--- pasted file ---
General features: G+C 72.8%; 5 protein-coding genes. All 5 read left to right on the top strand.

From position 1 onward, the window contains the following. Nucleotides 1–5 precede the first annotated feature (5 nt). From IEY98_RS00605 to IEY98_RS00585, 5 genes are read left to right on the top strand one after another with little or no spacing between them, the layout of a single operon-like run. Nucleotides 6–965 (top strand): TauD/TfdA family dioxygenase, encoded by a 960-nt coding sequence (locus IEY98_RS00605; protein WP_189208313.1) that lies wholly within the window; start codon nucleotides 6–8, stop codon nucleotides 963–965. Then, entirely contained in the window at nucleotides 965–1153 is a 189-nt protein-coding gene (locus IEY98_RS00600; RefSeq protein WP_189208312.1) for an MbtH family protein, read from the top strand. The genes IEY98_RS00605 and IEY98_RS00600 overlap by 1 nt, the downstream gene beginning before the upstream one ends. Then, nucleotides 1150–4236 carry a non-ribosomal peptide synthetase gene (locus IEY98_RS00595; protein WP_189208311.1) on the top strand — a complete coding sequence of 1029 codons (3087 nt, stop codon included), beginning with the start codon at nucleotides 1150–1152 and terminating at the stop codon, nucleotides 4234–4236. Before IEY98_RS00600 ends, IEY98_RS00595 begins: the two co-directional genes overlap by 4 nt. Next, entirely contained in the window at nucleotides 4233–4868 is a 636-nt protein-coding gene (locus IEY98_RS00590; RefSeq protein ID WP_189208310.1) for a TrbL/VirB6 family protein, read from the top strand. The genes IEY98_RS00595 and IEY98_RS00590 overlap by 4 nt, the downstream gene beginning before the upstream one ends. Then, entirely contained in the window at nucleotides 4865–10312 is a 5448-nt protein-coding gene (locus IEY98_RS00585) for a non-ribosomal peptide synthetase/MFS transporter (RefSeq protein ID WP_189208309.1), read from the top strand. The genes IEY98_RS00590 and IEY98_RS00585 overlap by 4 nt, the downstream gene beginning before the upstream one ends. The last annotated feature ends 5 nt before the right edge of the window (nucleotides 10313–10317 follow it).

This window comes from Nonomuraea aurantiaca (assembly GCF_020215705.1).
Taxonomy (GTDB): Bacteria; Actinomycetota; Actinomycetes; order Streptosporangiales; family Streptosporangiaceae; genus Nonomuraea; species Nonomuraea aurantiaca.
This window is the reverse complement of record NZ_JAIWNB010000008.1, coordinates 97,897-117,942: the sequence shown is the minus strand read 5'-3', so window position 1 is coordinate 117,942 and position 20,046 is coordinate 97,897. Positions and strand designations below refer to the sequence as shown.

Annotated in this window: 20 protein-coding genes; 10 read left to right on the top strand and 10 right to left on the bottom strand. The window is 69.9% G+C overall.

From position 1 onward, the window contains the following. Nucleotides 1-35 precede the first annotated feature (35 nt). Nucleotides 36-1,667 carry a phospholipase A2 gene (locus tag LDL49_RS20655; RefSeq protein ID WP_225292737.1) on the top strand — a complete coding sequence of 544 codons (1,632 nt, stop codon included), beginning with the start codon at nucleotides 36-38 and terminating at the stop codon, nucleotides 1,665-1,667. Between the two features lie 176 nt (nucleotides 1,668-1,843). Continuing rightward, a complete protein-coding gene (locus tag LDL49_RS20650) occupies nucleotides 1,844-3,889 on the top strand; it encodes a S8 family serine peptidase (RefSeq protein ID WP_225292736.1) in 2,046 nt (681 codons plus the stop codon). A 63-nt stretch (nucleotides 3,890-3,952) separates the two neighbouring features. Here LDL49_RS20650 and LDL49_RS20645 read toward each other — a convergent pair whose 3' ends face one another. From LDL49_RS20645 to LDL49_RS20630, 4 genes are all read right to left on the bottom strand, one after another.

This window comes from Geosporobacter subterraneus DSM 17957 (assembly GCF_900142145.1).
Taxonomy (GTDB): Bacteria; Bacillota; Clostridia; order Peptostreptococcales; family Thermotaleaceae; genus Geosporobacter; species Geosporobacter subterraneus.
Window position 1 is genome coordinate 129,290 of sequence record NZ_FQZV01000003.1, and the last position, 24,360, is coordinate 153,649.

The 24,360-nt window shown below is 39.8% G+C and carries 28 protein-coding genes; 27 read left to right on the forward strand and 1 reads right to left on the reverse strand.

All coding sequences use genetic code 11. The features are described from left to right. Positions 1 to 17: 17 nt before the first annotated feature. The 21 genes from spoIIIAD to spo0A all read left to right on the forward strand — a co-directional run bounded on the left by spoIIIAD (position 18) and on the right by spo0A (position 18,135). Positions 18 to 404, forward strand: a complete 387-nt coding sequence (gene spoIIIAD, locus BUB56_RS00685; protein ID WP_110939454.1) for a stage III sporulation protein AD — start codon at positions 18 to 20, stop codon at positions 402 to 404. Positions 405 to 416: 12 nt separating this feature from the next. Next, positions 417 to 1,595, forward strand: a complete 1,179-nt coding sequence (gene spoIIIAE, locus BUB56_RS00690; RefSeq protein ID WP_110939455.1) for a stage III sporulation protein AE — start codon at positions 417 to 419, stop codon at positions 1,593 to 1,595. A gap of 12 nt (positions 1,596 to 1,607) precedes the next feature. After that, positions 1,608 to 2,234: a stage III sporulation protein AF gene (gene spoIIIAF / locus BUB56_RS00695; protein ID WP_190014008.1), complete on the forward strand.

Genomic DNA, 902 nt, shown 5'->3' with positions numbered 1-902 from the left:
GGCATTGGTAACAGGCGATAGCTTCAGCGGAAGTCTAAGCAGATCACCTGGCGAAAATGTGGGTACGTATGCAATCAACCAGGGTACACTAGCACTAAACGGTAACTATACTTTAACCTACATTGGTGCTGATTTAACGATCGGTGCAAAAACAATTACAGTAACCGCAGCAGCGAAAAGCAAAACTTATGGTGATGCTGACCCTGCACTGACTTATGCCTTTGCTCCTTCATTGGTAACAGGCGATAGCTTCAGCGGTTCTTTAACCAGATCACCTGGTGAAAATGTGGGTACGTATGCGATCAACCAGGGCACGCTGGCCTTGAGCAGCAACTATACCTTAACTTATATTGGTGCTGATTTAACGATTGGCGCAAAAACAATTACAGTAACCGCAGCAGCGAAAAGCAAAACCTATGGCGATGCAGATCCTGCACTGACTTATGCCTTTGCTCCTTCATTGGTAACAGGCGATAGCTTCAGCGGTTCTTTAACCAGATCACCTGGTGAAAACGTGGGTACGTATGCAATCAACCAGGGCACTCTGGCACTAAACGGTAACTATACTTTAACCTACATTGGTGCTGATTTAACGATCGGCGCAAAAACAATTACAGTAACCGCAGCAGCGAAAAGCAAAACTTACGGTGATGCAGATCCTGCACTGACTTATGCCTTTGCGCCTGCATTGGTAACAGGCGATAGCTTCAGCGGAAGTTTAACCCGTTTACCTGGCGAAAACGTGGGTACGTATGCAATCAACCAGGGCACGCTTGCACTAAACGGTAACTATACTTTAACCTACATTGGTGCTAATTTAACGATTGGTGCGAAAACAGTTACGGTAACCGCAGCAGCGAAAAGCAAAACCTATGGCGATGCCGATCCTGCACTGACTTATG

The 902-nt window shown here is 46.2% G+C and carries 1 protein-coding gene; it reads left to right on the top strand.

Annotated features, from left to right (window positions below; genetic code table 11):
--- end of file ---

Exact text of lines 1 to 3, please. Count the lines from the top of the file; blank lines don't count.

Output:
General features: G+C 72.8%; 5 protein-coding genes. All 5 read left to right on the top strand.

From position 1 onward, the window contains the following. Nucleotides 1–5 precede the first annotated feature (5 nt). From IEY98_RS00605 to IEY98_RS00585, 5 genes are read left to right on the top strand one after another with little or no spacing between them, the layout of a single operon-like run. Nucleotides 6–965 (top strand): TauD/TfdA family dioxygenase, encoded by a 960-nt coding sequence (locus IEY98_RS00605; protein WP_189208313.1) that lies wholly within the window; start codon nucleotides 6–8, stop codon nucleotides 963–965. Then, entirely contained in the window at nucleotides 965–1153 is a 189-nt protein-coding gene (locus IEY98_RS00600; RefSeq protein WP_189208312.1) for an MbtH family protein, read from the top strand. The genes IEY98_RS00605 and IEY98_RS00600 overlap by 1 nt, the downstream gene beginning before the upstream one ends. Then, nucleotides 1150–4236 carry a non-ribosomal peptide synthetase gene (locus IEY98_RS00595; protein WP_189208311.1) on the top strand — a complete coding sequence of 1029 codons (3087 nt, stop codon included), beginning with the start codon at nucleotides 1150–1152 and terminating at the stop codon, nucleotides 4234–4236. Before IEY98_RS00600 ends, IEY98_RS00595 begins: the two co-directional genes overlap by 4 nt. Next, entirely contained in the window at nucleotides 4233–4868 is a 636-nt protein-coding gene (locus IEY98_RS00590; RefSeq protein ID WP_189208310.1) for a TrbL/VirB6 family protein, read from the top strand. The genes IEY98_RS00595 and IEY98_RS00590 overlap by 4 nt, the downstream gene beginning before the upstream one ends. Then, entirely contained in the window at nucleotides 4865–10312 is a 5448-nt protein-coding gene (locus IEY98_RS00585) for a non-ribosomal peptide synthetase/MFS transporter (RefSeq protein ID WP_189208309.1), read from the top strand. The genes IEY98_RS00590 and IEY98_RS00585 overlap by 4 nt, the downstream gene beginning before the upstream one ends. The last annotated feature ends 5 nt before the right edge of the window (nucleotides 10313–10317 follow it).

This window comes from Nonomuraea aurantiaca (assembly GCF_020215705.1).